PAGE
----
By Daisy Luther
A “bank holiday” sounds like such an innocuous thing, doesn’t it? Playful, a well-deserved rest, maybe even fun. If you’d like to learn more about the fun of such a holiday, look no further than the streets of Greece, where people have been informed the banks will be closed for the next week.
Because the European Central Bank has stopped sending in the money that was keeping the Greek financial system afloat. Had people been able to go to the bank and withdraw their money, the banks would be unable to function. So, the banks said, “Nope, you can have $60 if you want to wait in line for long enough to get it.”
Yes, you’re understanding this correctly: the banks are keeping afloat using the money from people’s accounts. The Greek stock markets did not reopen today. This is a last-ditch effort from the Greek government to prevent total economic collapse.
The situation there is dire, and much like Venezuela, it’s a case study for anyone who believes that an economic collapse of our own financial system is imminent here in America.
We need to pay attention to what’s going on in Greece. This is what a real economic collapse looks like. It isn’t a Mad Max scenario or a scene from some other post-apocalyptic movie.
It’s quiet desperation, long lines, and a sick feeling in the pit of your stomach as you wonder how you’ll feed your kids and keep a roof over their heads. It’s the discovery that you thought you had been doing the right thing financially, but you were deceived. It’s the realization that everything you worked for your whole life is gone.
Here’s how it affects the citizens of Greece
First of all, this article isn’t about the poor financial decisions of the Greek government, whether social aid programs should exist, or if a bailout should have occurred in the first place. It’s about the real-life ramifications of an economic collapse on ordinary citizens who depend on fiat currency, consumer goods, and the availability of their wages when they need them.
A decree published by Greek Prime Minister Alex Tsipras cited “the extremely urgent and unforeseen need to protect the Greek financial system and the Greek economy due to the lack of liquidity caused by the Eurogroup’s decision on June 27 to refuse the extension of the loan agreement with Greece.” The following restrictions will be in place:
The following restrictions will be in place:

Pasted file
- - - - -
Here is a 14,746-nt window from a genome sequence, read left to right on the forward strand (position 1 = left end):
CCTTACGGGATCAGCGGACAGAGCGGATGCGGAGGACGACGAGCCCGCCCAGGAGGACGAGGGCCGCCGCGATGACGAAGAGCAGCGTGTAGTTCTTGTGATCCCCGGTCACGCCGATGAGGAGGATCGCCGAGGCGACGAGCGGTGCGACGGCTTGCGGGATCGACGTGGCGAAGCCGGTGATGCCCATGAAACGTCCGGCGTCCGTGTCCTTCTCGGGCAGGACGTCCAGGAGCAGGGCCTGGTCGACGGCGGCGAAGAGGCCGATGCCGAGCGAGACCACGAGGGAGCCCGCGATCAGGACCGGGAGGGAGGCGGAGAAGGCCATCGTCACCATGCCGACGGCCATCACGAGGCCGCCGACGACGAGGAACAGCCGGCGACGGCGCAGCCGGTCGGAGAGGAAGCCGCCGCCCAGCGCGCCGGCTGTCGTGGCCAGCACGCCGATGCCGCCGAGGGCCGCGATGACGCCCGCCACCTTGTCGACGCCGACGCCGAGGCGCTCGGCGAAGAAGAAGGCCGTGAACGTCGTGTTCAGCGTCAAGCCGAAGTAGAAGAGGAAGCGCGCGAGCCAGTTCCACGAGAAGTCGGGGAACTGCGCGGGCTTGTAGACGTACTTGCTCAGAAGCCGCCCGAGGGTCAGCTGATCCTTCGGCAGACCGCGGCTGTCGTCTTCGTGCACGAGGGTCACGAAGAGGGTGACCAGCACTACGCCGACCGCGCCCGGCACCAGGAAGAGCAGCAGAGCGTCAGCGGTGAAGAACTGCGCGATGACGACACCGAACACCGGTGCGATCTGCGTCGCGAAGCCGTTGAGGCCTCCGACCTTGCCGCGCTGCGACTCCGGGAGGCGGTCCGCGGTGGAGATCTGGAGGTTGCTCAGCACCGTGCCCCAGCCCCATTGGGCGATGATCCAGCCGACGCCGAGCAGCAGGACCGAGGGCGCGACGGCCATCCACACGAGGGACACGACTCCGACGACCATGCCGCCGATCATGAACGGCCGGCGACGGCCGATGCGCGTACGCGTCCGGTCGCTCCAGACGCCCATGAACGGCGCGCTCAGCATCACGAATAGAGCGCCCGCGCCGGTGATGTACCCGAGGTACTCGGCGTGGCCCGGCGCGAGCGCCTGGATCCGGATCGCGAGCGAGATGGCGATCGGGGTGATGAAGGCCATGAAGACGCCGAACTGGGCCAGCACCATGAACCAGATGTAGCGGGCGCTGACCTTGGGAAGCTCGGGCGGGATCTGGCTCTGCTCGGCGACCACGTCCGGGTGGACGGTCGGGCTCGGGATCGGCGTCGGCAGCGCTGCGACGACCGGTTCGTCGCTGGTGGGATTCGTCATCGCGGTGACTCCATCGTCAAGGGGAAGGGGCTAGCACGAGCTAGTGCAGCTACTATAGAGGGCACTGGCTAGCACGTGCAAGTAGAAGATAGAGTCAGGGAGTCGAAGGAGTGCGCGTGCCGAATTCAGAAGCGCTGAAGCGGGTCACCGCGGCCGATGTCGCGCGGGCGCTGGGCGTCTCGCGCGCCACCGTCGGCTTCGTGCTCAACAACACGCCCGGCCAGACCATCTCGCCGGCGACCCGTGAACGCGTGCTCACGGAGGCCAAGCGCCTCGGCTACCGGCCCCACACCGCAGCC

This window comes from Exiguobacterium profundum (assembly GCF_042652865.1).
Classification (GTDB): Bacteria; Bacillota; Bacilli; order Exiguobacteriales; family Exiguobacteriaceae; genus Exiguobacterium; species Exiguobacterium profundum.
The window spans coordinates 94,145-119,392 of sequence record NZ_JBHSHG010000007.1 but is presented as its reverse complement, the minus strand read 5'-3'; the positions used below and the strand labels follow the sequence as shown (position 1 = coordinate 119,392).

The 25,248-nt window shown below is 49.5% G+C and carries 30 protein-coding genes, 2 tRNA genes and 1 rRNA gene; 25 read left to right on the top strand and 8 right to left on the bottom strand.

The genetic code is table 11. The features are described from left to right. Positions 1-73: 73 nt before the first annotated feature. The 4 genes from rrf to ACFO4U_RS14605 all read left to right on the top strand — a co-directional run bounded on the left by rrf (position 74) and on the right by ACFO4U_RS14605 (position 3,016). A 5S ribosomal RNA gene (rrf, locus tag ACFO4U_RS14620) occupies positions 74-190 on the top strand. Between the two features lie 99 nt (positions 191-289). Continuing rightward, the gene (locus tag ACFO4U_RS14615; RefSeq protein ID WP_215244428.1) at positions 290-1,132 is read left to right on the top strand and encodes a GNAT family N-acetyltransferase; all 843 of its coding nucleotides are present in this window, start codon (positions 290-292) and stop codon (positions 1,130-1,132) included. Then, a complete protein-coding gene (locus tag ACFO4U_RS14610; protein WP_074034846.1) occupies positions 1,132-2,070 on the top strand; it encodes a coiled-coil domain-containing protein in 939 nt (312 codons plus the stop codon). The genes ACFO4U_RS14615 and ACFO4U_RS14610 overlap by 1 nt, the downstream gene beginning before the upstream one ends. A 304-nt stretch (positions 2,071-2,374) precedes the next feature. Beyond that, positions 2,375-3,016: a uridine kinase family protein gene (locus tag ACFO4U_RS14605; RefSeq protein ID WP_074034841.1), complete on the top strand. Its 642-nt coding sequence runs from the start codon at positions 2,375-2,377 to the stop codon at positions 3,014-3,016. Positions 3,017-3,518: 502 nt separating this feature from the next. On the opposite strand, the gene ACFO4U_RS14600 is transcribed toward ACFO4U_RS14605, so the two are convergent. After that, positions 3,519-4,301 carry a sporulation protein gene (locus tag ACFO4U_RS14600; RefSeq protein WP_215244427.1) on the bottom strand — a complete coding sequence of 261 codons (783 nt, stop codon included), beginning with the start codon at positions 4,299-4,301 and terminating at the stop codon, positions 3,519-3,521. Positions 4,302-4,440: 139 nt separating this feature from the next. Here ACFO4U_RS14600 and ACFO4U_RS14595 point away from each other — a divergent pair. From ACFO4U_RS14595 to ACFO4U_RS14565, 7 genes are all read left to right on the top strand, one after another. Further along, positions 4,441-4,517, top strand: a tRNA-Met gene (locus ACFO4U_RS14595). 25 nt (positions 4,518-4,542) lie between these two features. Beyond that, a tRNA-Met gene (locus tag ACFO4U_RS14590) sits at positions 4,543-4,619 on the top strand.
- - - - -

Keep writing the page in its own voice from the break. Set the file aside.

- All banks are closed until July 6
- ATM withdrawals are limited to 60 Euros per day (the equivalent of about $60 USD)
- People using bank cards from other countries will not be limited to 60 Euros per day (so this won’t affect tourists aside from the long lines.)
- The Athens stock exchange is closed today.
- Pensions and wages will be unaffected – which means they’ll still be electronically deposited into the accounts that no one can access.
- Debit and credit card payments will continue to work.
- Online transactions within the country will continue to work
- Foreign transactions will be prohibited without Ministry of Finance approval
- Urgent expenditures ““necessary to safeguard a public or social interest” must be approved by a banking commission
- Interest surcharges for this week are prohibited
- Banks that break these rules will be charged a fine of 10% of the value of the transaction
The statement issued by the prime minister allows for the bank holiday period to be shortened or extended by his discretion.
Greeks are scrambling to stock up on food and fuel.
Despite the fact that Greece has been clinging to the lifeline cast to them by the European Central Bank for several years now, people are still hit hard by the bank closures. It’s easy to say, “Why on earth do they have money in the bank?”
However, their system is much like ours – it’s nearly impossible to function without a bank account. For example, pension payments and wages are nearly all paid by automatic deposits directly into one’s bank account. If you have a car payment or a mortgage payment, it comes out of your bank account – you don’t go and pay cash for it. The system is designed so that access to your money is not your own.
An article on Zero Hedge featured Tweets with photos of the long lines for grocery stores, ATM machines, and fuel stations as people desperately try to turn their Euros into tangible assets.
This is affecting stock markets everywhere.
This isn’t just a problem that affects Greece. Stock markets across the globe are plummeting in the aftermath of the bank holiday.